We’re heading into prime tick season in Central New York.
You’re most likely to get bitten by a tick between the months of April and September, partly because there are more of them, and partly because you’re more likely to be outside.
May and June are when a whole NEW crop of ticks show up, so you have to be especially careful right now.
If you don’t know much about ticks or Lyme disease, you’re not alone.
Here’s a list from Prevention of some common tick myths:
You Can Remove a Tick with Perfume, Alcohol, or Vaseline. Not true. And you also shouldn’t try the trick where you light a match next to it. Instead, use a pair of tweezers, grab as much of the tick as you can, and pull it out gently without twisting it. Then wash your hands, and use rubbing alcohol to disinfect the bite mark.
You’ll Know If You’ve Been Bitten. Actually, tick bites are painless. And even though the telltale sign is a red dot with a bull’s eye pattern around it, not everyone gets that. If you get Lyme disease, the main signs are flu-like symptoms. But it can take two or three weeks before they show up.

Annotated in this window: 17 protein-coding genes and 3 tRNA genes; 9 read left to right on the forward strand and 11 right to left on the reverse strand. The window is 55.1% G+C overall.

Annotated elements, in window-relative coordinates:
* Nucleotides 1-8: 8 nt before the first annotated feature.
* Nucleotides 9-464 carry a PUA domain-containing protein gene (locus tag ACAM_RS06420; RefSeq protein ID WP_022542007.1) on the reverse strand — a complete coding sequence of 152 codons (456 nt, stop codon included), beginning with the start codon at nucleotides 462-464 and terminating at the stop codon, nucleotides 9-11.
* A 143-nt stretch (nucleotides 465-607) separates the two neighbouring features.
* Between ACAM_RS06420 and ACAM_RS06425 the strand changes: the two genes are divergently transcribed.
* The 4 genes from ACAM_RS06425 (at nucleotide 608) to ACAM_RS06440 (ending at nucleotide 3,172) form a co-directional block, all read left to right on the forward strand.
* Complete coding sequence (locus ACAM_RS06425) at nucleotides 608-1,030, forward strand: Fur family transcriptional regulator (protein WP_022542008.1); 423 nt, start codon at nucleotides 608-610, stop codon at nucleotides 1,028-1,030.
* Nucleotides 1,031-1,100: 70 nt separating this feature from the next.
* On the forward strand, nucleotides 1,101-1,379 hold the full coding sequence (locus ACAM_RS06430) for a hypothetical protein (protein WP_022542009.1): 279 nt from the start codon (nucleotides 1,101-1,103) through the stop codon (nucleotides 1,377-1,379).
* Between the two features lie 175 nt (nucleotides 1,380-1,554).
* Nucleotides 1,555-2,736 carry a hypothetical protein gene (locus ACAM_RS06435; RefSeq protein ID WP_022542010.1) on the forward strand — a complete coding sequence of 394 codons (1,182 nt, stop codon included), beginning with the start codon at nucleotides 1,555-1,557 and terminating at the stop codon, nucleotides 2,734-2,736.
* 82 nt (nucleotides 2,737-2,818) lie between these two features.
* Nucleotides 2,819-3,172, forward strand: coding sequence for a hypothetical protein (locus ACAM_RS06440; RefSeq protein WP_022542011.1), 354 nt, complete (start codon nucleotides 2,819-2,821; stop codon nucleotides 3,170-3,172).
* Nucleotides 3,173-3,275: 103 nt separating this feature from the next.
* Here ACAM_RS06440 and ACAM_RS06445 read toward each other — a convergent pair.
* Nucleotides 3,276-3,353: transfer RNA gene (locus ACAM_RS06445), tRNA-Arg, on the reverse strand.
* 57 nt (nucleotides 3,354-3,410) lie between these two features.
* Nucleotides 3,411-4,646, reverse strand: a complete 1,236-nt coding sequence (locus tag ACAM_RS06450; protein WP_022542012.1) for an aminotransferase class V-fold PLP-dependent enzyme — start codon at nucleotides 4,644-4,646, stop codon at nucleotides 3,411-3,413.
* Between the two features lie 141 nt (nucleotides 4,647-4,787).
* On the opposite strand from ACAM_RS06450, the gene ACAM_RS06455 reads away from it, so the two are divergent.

Every Tick Carries a Disease. No, but it is more common than it used to be. And that’s partly because the population of DEER TICKS has gone way up. The three most common species in the U.S. are deer ticks, lone star ticks, and dog ticks. And by far, deer ticks are the most likely to make you sick. Up to 70% of them carry a disease, compared to about 5% for lone star ticks, and maybe 1% for dog ticks.
If You Get Bitten by a Tick with Lyme Disease, You’ll Get Sick. That’s true if you don’t DO anything about it. But if you remove the tick within 24 hours, you’ll probably be fine. That’s how long it typically takes for them to transmit Lyme disease, because the bacteria that cause it live in their stomachs. And it takes about a day for them to make it all the way to their mouth.
Ewww….but good to know, anyway!